Diane showed me how to turn Sam’s desire to jump up on me into a reliable controlled dance move. First I lured him with a treat. After only a few times, I moved the treat to my pocket and used my hand to cue him to put his front paws on whatever I offered him – a cane, my arm, my back. Finally, I faded the hand cue so that he did the behavior totally on voice cues. In freestyle, verbal commands are critical because both dogs and people are judged equally on their dancing. Sam needed to be able to cue off of what I said instead of what I did with my arms, feet, and body.
As Sam’s muscles strengthened, he began walking with me, his front paws still settling on whatever I held out. Soon we could cha-cha to a Latin beat (Sam’s paws on my back), swing to rock-and-roll (Sam’s paws on my arm), sashay to ballroom (Sam’s paws on a cane). Other natural tendencies – Sam wrapping his paw around my leg, pirouettes, leaping and spinning – became part of his repertoire of dance moves. When put to music with classic freestyle moves, we began to look like we were dancing. Diane finally told us we were ready to compete.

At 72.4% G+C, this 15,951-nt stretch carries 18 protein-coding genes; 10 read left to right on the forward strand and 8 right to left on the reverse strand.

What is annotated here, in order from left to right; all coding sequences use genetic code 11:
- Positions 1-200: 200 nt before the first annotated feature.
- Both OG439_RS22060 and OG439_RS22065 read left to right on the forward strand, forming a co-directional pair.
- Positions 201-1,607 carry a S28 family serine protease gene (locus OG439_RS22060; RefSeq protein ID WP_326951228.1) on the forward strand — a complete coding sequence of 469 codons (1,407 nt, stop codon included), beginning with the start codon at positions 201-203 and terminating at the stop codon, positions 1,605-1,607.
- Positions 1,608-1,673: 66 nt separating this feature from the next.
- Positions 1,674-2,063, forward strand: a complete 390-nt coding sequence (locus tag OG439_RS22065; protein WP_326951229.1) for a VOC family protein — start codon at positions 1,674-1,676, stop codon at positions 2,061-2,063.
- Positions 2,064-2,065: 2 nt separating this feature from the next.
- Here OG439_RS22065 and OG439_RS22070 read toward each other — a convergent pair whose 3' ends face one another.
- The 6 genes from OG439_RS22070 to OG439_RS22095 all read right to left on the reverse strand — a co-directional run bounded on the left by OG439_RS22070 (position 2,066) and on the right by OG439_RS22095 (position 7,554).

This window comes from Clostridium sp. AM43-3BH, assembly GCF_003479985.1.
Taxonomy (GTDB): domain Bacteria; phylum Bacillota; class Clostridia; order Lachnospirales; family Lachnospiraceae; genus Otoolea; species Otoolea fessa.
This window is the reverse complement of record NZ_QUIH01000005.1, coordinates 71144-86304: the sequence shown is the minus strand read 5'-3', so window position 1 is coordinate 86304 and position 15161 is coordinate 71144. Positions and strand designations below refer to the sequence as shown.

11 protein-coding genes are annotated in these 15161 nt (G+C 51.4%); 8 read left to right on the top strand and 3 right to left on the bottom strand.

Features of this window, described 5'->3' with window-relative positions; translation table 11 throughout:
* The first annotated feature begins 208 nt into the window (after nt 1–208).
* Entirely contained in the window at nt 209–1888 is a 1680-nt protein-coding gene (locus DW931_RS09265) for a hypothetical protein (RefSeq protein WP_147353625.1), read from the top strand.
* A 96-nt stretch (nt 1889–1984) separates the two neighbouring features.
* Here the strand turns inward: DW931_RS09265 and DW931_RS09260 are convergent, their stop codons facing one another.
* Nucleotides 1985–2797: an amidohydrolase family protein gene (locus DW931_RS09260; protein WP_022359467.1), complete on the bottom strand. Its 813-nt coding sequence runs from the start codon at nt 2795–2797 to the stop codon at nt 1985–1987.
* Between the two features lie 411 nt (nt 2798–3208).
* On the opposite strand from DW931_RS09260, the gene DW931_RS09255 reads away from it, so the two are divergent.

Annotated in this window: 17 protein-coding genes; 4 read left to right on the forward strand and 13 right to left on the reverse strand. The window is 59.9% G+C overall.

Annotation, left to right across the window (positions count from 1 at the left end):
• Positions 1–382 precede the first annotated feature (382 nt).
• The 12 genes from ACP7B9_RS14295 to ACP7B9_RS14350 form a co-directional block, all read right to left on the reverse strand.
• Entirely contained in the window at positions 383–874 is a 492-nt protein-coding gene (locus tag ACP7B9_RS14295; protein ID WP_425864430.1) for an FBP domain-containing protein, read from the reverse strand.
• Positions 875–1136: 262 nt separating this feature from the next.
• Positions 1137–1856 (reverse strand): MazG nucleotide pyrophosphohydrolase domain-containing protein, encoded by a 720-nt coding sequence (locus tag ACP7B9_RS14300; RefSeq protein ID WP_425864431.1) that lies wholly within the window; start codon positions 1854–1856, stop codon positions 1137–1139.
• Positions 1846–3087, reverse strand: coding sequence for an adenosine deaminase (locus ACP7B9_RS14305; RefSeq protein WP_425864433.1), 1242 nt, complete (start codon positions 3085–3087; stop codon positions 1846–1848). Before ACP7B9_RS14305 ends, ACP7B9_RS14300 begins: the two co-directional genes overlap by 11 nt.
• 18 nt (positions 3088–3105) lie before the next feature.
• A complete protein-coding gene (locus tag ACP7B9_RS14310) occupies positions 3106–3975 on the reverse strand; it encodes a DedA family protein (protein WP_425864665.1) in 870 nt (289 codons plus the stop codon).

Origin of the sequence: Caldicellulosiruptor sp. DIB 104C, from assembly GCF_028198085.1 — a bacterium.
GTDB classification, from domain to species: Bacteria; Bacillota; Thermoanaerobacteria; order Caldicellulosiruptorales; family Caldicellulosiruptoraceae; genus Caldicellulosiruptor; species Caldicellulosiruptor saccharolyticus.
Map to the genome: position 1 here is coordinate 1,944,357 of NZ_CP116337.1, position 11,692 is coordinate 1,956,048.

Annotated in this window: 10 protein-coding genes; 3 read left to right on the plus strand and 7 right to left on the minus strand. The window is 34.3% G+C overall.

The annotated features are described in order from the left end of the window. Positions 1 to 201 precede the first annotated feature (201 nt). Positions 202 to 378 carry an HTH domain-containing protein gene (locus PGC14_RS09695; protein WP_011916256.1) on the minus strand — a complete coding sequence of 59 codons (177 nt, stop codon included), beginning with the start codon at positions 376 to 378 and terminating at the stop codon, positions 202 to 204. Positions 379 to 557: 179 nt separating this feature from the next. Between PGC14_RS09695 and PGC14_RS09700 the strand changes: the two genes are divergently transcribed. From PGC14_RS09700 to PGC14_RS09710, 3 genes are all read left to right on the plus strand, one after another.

Freestyle competitions, held all over the world, more resemble adult slumber parties than cut-throat sporting events. Competitors greet each other with hugs and smiles, applaud enthusiastically when things go well, commiserate when they do not. As in competitive ice skating, judges give two scores, one for technical, the other for artistic. At the beginner level, the routine must receive a minimum of 7.25 in both technical and artistic to qualify (a score of 10 being the highest). The higher levels – novice, intermediate, and advanced – require progressively higher scores to qualify. Each qualifying routine counts as a leg, and multiple legs are needed to receive a title.